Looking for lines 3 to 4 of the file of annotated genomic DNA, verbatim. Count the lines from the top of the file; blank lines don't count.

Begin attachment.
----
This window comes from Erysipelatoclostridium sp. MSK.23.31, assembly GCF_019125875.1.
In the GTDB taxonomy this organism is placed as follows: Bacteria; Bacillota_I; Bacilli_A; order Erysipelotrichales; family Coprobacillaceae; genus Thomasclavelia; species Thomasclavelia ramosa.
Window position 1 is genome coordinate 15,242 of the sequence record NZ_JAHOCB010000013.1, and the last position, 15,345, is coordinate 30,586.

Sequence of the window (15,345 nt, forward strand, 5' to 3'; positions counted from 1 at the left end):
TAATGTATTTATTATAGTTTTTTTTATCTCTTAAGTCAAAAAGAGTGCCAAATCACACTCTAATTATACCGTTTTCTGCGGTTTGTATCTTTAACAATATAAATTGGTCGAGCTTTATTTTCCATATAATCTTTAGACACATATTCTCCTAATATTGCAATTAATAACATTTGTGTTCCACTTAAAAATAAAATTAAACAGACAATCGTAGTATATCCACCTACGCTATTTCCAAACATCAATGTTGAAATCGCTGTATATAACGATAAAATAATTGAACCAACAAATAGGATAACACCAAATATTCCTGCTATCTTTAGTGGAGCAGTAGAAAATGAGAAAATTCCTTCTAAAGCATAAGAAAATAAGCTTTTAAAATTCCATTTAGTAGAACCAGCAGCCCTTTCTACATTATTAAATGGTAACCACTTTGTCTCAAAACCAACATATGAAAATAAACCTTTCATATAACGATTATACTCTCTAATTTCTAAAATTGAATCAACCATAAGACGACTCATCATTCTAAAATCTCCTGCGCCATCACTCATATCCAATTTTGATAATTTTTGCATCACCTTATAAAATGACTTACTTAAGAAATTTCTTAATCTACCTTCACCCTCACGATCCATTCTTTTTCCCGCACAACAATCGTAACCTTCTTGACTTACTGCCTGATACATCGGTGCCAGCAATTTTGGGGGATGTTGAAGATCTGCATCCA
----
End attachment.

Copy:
Window position 1 is genome coordinate 15,242 of the sequence record NZ_JAHOCB010000013.1, and the last position, 15,345, is coordinate 30,586.

Sequence of the window (15,345 nt, forward strand, 5' to 3'; positions counted from 1 at the left end):